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Disastrous #myNYPD Twitter Campaign Backfires Hilariously

Twitter users reacted to the NYPD's new social media campaign by posting images of police brutality rather than smiling cops.
Photo by Nick Allen

Someone in the New York Police Department’s public relations office thought it would be a good idea to create a Twitter hashtag to promote an online presentation of officers as beloved public servants. Somewhat predictably, everyone else on Twitter thought otherwise.

The NYPD announced the new campaign at 2 PM this afternoon, inviting people to use #myNYPD to tag and upload smiling pictures of themselves with police officers.

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The hashtag backfired almost immediately, turning into a virtual catalog of photographs of New York’s finest using excessive, and often brutal, force.

Do you have a photo w/ a member of the NYPD? Tweet us & tag it — NYPD NEWS (@NYPDnews)April 22, 2014

Twitter users uploaded a plethora of pictures of the NYPD beating people up, violently dispersing protests, and carrying out the controversial stop-and-frisk policy.

The — Cocky McSwagsalot (@MoreAndAgain)April 22, 2014

Footage of NYPD taking bribes during Hurricane Sandy gas shortage: — Anonymous (@YourAnonNews)April 22, 2014

MT — DefendedInTheStreets (@KimaniFilm)April 22, 2014

— HDG (@hdgremix)April 22, 2014

This isn’t what the department had in mind when it created the social media campaign.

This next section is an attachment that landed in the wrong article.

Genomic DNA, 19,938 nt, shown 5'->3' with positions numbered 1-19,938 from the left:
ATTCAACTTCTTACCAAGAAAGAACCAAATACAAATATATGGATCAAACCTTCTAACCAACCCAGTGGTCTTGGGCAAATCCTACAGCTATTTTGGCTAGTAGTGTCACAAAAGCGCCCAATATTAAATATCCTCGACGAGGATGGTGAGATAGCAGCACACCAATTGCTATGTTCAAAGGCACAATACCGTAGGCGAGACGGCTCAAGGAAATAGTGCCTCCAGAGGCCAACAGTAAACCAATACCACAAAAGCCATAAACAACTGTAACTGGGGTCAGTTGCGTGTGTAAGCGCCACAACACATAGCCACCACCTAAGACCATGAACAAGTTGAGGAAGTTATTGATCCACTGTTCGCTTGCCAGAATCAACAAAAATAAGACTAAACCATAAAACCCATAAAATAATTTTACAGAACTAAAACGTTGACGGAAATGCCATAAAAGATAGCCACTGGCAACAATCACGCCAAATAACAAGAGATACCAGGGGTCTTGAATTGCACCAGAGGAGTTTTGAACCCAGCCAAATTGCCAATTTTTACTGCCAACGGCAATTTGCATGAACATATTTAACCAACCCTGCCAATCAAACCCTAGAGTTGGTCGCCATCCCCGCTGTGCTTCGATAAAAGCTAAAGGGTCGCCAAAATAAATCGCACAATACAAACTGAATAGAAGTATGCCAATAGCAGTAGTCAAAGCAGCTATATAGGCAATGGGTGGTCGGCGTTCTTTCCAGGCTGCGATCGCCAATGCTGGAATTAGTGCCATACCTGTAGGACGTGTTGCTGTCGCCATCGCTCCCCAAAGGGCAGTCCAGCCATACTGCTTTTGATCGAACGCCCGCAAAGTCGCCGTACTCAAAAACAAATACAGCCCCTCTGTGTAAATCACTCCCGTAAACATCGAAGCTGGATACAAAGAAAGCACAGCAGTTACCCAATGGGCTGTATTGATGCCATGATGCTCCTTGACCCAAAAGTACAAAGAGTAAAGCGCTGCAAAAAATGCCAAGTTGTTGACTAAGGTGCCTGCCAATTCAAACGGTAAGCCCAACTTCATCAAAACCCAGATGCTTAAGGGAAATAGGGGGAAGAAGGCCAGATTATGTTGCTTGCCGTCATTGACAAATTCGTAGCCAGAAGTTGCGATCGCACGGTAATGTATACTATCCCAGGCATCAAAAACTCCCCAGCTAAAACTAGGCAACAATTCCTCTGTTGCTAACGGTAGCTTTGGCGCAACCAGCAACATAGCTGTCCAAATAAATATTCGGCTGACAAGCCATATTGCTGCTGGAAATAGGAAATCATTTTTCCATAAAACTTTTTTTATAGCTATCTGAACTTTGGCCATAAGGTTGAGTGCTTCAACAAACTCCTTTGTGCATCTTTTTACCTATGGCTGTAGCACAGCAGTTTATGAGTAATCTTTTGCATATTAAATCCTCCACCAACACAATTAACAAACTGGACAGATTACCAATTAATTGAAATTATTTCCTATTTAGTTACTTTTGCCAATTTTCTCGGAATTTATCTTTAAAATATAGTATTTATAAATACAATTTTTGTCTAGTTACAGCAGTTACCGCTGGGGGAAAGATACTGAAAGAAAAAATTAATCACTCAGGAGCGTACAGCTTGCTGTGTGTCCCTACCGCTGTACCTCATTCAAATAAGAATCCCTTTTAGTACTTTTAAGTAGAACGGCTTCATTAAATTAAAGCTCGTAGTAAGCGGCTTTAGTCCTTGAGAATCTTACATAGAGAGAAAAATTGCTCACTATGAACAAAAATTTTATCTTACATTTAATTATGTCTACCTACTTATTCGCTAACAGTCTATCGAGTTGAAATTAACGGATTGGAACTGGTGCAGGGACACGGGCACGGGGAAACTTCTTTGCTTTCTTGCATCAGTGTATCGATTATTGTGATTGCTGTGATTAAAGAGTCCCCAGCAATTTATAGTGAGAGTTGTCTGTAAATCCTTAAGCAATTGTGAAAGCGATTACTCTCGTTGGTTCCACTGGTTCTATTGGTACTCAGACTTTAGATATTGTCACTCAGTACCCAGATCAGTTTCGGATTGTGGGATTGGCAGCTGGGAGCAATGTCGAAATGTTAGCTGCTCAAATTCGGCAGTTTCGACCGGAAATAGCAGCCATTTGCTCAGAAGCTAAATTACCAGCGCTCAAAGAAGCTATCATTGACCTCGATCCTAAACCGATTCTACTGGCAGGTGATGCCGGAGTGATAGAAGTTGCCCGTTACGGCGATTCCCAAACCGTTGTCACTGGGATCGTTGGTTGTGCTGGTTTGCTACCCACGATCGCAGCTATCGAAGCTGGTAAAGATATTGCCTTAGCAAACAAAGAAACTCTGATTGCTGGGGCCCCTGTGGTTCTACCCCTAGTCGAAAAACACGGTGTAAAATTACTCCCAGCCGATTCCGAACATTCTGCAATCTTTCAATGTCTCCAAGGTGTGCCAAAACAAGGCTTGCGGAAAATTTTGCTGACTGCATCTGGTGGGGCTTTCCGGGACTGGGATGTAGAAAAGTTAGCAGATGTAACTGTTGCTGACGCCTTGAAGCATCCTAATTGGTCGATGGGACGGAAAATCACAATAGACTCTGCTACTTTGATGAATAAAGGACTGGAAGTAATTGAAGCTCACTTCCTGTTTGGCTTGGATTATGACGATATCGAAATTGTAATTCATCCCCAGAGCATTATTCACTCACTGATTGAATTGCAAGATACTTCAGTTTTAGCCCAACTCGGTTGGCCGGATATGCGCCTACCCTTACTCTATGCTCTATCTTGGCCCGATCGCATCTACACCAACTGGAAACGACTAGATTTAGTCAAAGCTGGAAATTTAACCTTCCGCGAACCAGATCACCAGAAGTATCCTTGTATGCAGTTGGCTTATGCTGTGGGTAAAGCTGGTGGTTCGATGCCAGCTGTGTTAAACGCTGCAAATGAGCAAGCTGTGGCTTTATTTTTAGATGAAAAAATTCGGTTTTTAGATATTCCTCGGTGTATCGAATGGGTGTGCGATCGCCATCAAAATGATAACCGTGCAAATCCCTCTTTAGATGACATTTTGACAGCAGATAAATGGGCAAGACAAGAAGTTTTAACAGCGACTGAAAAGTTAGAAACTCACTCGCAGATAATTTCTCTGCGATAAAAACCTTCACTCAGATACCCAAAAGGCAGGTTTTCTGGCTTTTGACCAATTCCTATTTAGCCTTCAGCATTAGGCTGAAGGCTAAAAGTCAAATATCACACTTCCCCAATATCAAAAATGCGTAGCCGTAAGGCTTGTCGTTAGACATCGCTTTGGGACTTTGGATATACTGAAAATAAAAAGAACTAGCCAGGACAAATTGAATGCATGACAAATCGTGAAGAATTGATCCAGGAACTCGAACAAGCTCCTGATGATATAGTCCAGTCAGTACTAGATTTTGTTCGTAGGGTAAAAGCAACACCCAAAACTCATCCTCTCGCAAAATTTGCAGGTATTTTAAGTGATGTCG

— Copwatch (@Copwatch)April 22, 2014

— Occupy Wall Street (@OccupyWallStNYC)April 22, 2014

Need a lift? The — Occupy Wall Street (@OccupyWallStNYC)April 22, 2014

Yet this is not the first time a prominent and divisive organization mistakenly unleashed the wrath of all of social media upon themselves. Last year, JP Morgan Chase asked users to tweet questions at a top executive using the hashtag #AskJP.

The move bit back almost immediately when users quickly responded with questions such as: “Did you always want to be part of a vast, corrupt criminal enterprise or did you ‘break bad?’ ” and “When Jamie Dimon eats babies are they served rare? I understand anything above medium-rare is considered gauche.”

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Then there was: “Did you have a specific number of people’s lives you needed to ruin before you considered your business model a success?”

Things seem to quickly be going down that road with #myNYPD.

to be fair, my arresting officer was a solid dude — Kevin Dolak (@kdolak)April 22, 2014

This is what the top pictures on — Michael Krieger (@LibertyBlitz)April 22, 2014

— Joel (@droel666)April 22, 2014

Wait, the NYPD asked for this? Oh lord. — Brianna Leigh (@raininblack)April 22, 2014

An officer from Precinct 114 once ticketed me for doing this exact thing on the N train. — Daniel Stuckey (@danstuckey)April 22, 2014

This failed social media campaign shows that not all publicity is good publicity. At least not when you’re the NYPD.

Follow Olivia Becker on Twitter: @obecker928

Photo via Wikimedia Commons